In our lab, we are interested in identifying how cells in a multicellular organism interpret signals and make decisions, and how the decision-making process adheres to known engineering principles. The ultimate goal is to translate our knowledge to applications such as medicine, stem cell biology, and tissue engineering. Find out more…
Recent and Important News
Sadia Dima joins the lab!
Earlier this month, first-year Ph.D. student Sadia Siddika Dima joined the lab. She will be working on global measurements of the Dorsal gradient in live embryos. She will be focusing on measuring the Dorsal gradient in mutant embryos in particular. Welcome Sadia!
GSA spotlight on Ph.D. student Elle Rooney!
Last month, an interview with Ph.D. student Lossie (Elle) Rooney was posted to “Genes to Genomes,” a blog maintained by the Genetics Society of America (GSA). This blog post is part of a series in which they spotlight members of GSA’s Early Career Leadership Committees. Read the blog here. Great work Elle!
Two students join the lab!
Last week, first-year Chemical Engineering Ph.D. students Hung-Yuan (Zeke) Chen and Razeen Shaikh joined the lab. They will be working on experimental and modeling approaches to studying the BMP pathway. Welcome Zeke and Razeen!
Collaboration project awarded T3 funding
A recently-established collaboration with Dr. James Erickson and Dr. Aref Zarin (both in the Biology department) has been selected for funding through the T3 mechanism! The collaborative project, titled “Transvection As A General Means To Synchronize Gene Expression,” focuses on regulation of a gene called Sex lethal (Sxl), which determines whether a developing Drosophila embryo becomes male or female. As a means of regulation of Sxl (or any other gene), transvection is when DNA from one chromosome activates DNA on the paired chromosome. This project will investigate novel aspects of transvection.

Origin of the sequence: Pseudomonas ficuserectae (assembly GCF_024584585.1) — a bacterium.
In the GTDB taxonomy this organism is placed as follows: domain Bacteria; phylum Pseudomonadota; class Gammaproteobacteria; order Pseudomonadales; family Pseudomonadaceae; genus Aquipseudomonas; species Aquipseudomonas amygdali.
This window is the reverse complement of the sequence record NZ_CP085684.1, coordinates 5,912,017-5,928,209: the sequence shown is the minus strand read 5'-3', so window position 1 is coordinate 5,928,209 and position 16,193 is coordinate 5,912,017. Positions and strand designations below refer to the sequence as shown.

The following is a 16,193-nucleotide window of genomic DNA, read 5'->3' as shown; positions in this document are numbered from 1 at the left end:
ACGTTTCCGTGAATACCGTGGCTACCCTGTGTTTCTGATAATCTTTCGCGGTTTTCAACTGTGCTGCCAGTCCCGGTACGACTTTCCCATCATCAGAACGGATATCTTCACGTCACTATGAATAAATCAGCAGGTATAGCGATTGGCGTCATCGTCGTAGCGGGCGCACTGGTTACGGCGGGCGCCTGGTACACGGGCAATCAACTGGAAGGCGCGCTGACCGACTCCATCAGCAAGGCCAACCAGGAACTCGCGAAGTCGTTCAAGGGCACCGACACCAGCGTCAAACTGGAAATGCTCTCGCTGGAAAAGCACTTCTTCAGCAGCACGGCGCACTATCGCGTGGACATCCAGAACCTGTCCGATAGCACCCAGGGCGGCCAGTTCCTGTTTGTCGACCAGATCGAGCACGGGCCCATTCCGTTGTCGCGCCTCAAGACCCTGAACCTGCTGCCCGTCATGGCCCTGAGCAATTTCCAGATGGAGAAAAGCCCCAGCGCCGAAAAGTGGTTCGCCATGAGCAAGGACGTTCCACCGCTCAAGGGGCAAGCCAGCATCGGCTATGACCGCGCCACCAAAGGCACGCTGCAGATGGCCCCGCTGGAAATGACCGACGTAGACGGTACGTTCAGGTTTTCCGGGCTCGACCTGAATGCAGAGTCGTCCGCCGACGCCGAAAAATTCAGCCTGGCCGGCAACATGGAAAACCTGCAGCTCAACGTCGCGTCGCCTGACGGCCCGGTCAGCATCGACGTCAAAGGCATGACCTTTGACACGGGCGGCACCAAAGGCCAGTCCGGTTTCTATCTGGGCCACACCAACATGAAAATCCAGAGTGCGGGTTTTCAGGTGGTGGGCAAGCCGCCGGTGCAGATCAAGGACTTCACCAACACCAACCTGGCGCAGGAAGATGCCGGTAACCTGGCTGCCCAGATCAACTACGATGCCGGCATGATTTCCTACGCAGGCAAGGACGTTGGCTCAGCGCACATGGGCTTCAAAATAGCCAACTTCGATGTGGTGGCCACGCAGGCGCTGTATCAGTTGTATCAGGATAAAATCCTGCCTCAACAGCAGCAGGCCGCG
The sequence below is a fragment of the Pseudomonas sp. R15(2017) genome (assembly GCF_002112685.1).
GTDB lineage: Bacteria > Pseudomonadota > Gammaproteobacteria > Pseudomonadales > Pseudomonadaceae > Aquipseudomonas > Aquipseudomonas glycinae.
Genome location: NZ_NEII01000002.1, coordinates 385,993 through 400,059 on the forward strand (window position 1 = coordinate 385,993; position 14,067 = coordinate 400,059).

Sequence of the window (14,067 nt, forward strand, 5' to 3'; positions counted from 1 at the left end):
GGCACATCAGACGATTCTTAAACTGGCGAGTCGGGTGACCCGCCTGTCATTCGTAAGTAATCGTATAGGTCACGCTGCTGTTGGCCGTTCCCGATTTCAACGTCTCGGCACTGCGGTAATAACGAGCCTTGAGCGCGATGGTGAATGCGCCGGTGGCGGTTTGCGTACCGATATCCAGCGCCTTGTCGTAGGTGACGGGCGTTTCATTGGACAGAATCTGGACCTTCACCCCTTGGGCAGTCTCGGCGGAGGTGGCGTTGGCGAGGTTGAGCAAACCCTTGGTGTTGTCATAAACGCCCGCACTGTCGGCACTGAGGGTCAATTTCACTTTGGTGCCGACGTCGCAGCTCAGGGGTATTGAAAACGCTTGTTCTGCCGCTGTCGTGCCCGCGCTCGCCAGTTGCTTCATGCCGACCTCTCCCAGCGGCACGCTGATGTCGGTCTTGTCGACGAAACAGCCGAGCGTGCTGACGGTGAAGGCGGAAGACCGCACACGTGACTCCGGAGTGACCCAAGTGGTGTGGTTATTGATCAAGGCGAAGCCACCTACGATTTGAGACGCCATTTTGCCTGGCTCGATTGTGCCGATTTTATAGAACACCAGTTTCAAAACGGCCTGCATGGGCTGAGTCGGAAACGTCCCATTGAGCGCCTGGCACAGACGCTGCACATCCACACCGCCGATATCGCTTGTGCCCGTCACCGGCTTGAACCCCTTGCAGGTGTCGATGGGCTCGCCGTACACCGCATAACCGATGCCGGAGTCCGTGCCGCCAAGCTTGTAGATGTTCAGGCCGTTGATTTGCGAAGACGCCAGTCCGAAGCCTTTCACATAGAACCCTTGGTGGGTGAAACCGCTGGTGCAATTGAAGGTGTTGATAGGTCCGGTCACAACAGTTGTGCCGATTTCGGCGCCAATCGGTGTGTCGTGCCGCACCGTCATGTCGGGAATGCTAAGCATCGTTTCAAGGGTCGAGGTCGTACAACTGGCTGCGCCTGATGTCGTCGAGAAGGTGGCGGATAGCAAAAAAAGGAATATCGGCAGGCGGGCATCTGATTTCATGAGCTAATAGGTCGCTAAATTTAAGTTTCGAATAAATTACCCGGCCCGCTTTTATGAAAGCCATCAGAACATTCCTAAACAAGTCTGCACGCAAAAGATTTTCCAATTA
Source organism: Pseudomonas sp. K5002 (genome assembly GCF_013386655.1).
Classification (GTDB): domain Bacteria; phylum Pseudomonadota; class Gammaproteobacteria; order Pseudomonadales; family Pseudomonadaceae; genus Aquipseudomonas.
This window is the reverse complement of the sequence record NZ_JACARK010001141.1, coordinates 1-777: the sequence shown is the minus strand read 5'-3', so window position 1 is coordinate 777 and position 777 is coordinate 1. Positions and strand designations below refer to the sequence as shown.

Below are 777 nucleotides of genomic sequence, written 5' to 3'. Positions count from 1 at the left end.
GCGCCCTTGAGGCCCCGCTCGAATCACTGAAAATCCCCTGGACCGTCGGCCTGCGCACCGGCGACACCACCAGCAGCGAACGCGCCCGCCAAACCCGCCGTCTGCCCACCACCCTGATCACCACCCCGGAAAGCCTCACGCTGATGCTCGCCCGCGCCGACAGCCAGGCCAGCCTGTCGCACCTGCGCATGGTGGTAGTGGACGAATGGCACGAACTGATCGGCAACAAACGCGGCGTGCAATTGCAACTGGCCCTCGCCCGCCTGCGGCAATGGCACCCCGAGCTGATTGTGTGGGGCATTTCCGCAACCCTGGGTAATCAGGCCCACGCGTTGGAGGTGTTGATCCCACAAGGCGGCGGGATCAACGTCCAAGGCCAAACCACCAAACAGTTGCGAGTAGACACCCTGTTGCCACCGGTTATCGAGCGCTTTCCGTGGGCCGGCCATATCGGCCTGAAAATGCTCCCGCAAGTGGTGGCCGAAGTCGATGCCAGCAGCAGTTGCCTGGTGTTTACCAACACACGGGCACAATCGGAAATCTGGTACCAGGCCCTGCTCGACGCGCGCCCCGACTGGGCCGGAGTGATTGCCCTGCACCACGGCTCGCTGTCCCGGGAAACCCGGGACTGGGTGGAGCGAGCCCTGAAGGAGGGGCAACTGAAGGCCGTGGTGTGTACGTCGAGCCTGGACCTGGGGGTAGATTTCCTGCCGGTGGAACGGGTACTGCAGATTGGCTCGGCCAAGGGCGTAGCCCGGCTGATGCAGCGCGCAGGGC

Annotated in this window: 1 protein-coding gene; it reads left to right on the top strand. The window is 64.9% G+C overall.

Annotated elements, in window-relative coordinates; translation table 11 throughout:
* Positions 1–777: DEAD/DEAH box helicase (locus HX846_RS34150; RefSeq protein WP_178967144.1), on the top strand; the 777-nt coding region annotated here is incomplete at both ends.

Collaboration project with NCSU investigators awarded RISF funding
Reeves Lab collaborators at NC State University — Julio Belmonte (Physics), Mary Elting (Physics), and Caroline Laplante (Molc. Cellular Biosci) — have been awarded funding through NC State’s “Research Innovation and Seed Funding” program. The collaborative project focuses on the dynamics of cellular membrane tension in the 3 hr old Drosophila embryo. The funding will provide continued support for our co-advised postdoc Sophia Webster. Congratulations Julio, Mary, and Caroline!
Paper published on embryo penetrating peptides
The Rao and Menegatti labs (CBE, NCSU), in a collaboration between the Reeves lab, have published a paper in Bioconjugate Chemistry. In this work, Dr. John Bowen screened for membrane penetrating peptides using Drosophila embryos. After selecting the best-performing peptide, he showed that it can penetrate not only Drosophila embryos, but also human stem cells. Dr. John Bowen is a recent Ph.D. graduate from the CBE department at NCSU, co-advised by Drs. Rao and Menegatti. The Reeves lab lent expertise in Drosophila biology. Allison Schloop from the Reeves lab was co-author. Congratulations John and Allison! Read more here.
Reeves lab moves to Texas A&M University!
Even during the pandemic of 2020, there can be some good news! We are pleased to announce that the Reeves Lab has moved to Texas A&M in College Station, TX. We have joined the Chemical Engineering Department, and are also part of the Interdisciplinary Graduate Program in Genetics. Texas A&M is a fantastic university with the largest student population in the country. We are excited about the opportunities that lie ahead.
Dynamics of BMP signaling. Note the broad, weak signal early, that refines into a narrow, intense signal by the end.